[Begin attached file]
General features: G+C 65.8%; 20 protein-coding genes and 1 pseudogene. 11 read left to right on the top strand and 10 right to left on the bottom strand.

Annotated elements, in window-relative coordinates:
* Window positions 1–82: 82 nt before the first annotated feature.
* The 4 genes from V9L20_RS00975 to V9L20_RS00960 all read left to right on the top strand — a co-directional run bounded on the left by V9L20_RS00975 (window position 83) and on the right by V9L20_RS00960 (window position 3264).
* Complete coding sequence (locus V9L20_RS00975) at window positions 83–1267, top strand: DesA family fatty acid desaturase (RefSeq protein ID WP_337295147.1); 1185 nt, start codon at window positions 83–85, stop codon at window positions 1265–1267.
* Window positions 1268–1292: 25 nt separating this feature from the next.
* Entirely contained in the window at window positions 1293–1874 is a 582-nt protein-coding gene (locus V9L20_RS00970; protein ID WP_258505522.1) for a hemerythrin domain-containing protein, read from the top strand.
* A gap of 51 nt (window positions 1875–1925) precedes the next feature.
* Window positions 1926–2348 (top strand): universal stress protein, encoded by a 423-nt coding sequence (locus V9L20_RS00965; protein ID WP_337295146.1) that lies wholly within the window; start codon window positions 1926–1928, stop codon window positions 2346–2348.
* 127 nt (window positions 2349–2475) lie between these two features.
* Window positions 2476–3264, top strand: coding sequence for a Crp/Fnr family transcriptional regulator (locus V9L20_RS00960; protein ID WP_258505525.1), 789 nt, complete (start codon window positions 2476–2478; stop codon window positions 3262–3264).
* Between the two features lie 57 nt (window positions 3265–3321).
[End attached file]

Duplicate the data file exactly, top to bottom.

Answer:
General features: G+C 65.8%; 20 protein-coding genes and 1 pseudogene. 11 read left to right on the top strand and 10 right to left on the bottom strand.

Annotated elements, in window-relative coordinates:
* Window positions 1–82: 82 nt before the first annotated feature.
* The 4 genes from V9L20_RS00975 to V9L20_RS00960 all read left to right on the top strand — a co-directional run bounded on the left by V9L20_RS00975 (window position 83) and on the right by V9L20_RS00960 (window position 3264).
* Complete coding sequence (locus V9L20_RS00975) at window positions 83–1267, top strand: DesA family fatty acid desaturase (RefSeq protein ID WP_337295147.1); 1185 nt, start codon at window positions 83–85, stop codon at window positions 1265–1267.
* Window positions 1268–1292: 25 nt separating this feature from the next.
* Entirely contained in the window at window positions 1293–1874 is a 582-nt protein-coding gene (locus V9L20_RS00970; protein ID WP_258505522.1) for a hemerythrin domain-containing protein, read from the top strand.
* A gap of 51 nt (window positions 1875–1925) precedes the next feature.
* Window positions 1926–2348 (top strand): universal stress protein, encoded by a 423-nt coding sequence (locus V9L20_RS00965; protein ID WP_337295146.1) that lies wholly within the window; start codon window positions 1926–1928, stop codon window positions 2346–2348.
* 127 nt (window positions 2349–2475) lie between these two features.
* Window positions 2476–3264, top strand: coding sequence for a Crp/Fnr family transcriptional regulator (locus V9L20_RS00960; protein ID WP_258505525.1), 789 nt, complete (start codon window positions 2476–2478; stop codon window positions 3262–3264).
* Between the two features lie 57 nt (window positions 3265–3321).